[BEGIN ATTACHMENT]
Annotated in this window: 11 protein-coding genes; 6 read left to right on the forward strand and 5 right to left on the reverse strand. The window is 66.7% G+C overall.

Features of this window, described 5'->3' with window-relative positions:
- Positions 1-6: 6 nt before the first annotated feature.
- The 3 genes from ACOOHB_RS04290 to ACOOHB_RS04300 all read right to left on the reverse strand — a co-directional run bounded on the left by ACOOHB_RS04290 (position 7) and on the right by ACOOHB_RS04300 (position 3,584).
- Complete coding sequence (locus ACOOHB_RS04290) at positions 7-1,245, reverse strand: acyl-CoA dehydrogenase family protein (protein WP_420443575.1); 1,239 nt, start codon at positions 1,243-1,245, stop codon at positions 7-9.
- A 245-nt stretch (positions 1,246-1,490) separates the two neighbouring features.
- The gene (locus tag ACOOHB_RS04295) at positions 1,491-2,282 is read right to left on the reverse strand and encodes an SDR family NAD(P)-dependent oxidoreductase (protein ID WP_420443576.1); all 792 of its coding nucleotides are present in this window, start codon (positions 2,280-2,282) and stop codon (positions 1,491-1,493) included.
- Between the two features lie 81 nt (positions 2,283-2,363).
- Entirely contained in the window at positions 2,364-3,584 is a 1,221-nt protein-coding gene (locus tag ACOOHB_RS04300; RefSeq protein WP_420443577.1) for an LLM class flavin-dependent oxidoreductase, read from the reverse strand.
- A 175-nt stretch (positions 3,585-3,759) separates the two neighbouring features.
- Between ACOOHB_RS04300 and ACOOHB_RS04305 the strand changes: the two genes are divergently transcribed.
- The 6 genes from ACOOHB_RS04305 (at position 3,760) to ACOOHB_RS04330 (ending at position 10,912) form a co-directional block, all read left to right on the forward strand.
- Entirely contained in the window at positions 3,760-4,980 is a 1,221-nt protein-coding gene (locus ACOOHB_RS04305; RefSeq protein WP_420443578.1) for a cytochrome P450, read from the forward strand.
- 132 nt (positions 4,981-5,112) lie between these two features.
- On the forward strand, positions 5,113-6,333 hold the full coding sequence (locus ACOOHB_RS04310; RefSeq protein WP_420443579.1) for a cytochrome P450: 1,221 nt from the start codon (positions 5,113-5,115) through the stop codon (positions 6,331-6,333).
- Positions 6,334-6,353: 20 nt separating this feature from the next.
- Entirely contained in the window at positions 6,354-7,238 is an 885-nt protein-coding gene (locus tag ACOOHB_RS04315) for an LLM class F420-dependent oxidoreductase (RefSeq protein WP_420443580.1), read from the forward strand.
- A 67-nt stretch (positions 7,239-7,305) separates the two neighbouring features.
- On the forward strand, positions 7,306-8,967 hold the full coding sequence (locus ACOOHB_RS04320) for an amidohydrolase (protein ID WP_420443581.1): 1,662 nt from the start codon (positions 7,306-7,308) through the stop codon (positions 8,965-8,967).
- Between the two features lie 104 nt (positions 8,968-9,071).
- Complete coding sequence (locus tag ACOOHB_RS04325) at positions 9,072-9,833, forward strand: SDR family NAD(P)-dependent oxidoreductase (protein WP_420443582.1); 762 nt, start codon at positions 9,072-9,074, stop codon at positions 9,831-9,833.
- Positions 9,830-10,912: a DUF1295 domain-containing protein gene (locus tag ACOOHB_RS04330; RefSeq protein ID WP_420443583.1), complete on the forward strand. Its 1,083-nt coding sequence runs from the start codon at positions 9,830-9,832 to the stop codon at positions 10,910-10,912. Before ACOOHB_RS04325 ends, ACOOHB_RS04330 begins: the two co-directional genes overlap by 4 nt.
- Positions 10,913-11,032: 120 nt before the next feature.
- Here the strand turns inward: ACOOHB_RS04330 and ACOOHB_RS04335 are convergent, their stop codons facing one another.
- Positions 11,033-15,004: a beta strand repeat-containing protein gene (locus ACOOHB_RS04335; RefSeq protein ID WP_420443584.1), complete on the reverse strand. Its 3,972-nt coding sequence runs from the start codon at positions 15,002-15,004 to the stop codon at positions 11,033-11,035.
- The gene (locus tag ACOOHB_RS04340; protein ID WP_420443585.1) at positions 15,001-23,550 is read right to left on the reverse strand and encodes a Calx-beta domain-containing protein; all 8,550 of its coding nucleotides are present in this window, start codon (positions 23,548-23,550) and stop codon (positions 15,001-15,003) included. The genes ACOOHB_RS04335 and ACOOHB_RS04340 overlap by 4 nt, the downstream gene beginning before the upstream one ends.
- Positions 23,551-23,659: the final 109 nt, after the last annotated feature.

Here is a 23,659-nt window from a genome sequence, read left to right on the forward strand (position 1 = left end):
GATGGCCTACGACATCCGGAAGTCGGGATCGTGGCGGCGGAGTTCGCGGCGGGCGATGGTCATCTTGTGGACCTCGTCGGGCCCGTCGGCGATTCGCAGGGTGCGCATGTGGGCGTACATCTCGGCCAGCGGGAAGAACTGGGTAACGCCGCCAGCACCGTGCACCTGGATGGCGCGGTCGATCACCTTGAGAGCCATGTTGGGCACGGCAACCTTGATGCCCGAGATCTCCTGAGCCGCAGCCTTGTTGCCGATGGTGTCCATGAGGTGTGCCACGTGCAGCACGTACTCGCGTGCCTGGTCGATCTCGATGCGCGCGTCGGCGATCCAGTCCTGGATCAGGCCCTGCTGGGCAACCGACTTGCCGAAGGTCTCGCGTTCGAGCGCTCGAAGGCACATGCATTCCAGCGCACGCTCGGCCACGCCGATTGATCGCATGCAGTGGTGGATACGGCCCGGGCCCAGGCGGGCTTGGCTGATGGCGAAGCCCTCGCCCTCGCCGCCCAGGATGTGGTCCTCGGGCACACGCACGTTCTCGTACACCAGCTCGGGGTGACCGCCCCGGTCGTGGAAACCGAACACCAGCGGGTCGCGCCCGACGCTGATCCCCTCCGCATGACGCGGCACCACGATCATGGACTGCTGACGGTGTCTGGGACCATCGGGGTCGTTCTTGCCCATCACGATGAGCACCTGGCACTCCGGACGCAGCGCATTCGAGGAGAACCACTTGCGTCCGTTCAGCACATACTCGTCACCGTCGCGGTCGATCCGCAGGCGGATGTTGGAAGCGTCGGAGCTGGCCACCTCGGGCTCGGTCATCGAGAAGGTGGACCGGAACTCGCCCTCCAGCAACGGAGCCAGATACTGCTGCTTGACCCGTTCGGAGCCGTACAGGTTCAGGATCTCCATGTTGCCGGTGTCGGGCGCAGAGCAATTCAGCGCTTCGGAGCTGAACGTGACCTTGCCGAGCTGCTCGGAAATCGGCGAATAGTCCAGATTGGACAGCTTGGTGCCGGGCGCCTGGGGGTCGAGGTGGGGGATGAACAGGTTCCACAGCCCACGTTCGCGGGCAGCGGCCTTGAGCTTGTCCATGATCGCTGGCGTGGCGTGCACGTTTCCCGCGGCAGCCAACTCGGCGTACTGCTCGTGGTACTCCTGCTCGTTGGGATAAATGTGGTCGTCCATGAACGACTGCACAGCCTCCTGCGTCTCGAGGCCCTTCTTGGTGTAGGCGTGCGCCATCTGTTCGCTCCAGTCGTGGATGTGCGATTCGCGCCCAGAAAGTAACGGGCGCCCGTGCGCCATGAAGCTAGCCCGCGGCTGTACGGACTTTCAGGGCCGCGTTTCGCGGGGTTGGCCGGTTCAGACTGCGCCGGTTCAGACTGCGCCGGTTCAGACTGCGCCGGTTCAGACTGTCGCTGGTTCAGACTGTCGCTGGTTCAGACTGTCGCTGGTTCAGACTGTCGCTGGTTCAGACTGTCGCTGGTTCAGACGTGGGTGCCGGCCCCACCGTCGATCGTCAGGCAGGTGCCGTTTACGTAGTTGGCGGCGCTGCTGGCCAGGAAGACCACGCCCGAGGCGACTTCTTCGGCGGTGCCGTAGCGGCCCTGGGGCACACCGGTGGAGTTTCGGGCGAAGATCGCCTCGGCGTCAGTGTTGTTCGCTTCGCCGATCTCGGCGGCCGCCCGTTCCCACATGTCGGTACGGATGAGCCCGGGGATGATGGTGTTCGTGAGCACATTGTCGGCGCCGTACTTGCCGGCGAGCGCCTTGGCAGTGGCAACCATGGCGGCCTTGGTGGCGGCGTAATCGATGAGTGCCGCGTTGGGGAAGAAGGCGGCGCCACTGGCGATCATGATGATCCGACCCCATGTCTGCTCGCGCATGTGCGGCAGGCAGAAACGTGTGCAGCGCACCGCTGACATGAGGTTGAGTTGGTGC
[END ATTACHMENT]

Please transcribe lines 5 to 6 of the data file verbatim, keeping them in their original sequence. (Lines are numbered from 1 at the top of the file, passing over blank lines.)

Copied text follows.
- Complete coding sequence (locus ACOOHB_RS04290) at positions 7-1,245, reverse strand: acyl-CoA dehydrogenase family protein (protein WP_420443575.1); 1,239 nt, start codon at positions 1,243-1,245, stop codon at positions 7-9.
- A 245-nt stretch (positions 1,246-1,490) separates the two neighbouring features.